How to Swim Freestyle Without Getting Tired

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In competitive swimming, the longest races are typically freestyle events, such as open-water races. You can swim any stroke in an individual freestyle event, but the front crawl is easily the most common freestyle stroke. Adapt your freestyle technique for triathlons or other long-distance swimming events to make sure you don't tire prematurely.

  • Streamline your body as much as possible to reduce water resistance so you don't work as hard. Keep your chin close to your chest to prevent your head from lifting. Push your chest downward in the water to help stop your torso from rising higher than your hips.

  • Practice bilateral breathing by turning your head to the right to breathe, then turning your head to the left for your next breath. Breathing to the same side during a long race can cause sore muscles or cramps and may lead to muscle imbalances in the long run.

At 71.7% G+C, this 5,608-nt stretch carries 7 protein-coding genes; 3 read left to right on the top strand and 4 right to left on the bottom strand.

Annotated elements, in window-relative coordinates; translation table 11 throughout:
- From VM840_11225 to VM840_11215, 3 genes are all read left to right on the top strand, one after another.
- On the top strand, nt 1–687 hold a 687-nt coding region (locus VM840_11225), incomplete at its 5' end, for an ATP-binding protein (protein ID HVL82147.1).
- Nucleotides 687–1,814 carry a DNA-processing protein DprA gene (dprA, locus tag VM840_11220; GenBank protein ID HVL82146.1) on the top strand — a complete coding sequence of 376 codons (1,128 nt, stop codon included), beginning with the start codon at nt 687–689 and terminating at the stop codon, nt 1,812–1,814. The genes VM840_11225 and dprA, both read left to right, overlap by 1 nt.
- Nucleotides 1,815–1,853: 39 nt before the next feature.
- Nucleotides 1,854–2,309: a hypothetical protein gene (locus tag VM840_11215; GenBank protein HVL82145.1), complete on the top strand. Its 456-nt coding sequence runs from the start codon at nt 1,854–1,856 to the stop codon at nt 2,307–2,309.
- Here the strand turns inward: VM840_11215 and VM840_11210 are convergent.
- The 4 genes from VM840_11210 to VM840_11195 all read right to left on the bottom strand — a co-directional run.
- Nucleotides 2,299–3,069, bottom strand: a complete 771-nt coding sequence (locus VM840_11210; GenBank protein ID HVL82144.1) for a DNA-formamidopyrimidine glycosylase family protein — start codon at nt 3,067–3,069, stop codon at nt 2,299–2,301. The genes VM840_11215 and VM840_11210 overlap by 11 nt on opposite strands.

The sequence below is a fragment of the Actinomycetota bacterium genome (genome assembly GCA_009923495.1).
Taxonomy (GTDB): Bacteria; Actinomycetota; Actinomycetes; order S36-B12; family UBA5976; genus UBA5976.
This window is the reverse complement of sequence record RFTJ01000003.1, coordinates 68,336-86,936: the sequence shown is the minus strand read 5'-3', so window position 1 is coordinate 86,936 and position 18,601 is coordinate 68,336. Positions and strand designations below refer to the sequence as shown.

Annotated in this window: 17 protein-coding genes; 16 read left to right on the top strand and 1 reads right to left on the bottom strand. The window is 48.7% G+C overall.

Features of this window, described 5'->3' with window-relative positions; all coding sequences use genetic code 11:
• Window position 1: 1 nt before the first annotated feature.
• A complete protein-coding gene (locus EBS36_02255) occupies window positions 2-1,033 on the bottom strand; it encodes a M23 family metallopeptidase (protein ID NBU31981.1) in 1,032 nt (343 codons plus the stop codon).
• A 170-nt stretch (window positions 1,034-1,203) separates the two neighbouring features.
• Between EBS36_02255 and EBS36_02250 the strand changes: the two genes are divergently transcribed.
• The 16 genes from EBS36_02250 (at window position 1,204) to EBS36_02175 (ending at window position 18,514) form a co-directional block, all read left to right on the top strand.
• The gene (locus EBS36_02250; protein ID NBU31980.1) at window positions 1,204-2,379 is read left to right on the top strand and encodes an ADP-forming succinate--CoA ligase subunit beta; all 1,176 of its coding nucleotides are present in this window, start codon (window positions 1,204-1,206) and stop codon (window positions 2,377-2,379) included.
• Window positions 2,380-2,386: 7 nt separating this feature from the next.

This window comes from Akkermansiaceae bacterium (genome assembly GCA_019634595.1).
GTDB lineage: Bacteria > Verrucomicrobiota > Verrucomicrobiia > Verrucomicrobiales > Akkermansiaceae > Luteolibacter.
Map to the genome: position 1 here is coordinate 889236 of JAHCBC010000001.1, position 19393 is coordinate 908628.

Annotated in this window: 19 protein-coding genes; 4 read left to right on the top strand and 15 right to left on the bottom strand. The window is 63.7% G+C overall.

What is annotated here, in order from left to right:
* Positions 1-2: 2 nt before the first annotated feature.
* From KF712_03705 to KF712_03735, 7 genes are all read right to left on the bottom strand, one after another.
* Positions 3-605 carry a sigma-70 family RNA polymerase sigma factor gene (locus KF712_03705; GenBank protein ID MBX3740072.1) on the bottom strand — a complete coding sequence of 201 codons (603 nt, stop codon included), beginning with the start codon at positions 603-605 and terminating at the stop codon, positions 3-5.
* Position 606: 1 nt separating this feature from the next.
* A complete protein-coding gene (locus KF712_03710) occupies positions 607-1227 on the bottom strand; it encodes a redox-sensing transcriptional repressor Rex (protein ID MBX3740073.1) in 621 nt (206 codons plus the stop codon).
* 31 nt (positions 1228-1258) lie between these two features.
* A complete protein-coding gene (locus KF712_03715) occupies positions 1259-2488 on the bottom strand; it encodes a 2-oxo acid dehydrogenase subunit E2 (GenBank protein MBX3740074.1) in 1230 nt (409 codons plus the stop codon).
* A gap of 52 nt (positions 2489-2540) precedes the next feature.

• Extend your lead arm as far as possible and reach downward before pulling your hand through the water. If you swim efficiently, you'll conserve energy by moving farther with each stroke.

  • Rotate your left hip and shoulder in sync before your right hand enters the water in front of you, to avoid putting excess strain on your shoulders. Do the same with your right hip and shoulder before initiating the left-hand catch.

  • Glide through the water to conserve energy. Streamline your body by extending one arm forward and the other arm backward. Wait momentarily until you feel yourself slowing and then initiate the next stroke.

  • Pace yourself at the start of a distance race. Focus on maintaining your form. Swimming with bad form causes you to work harder and tire quickly.

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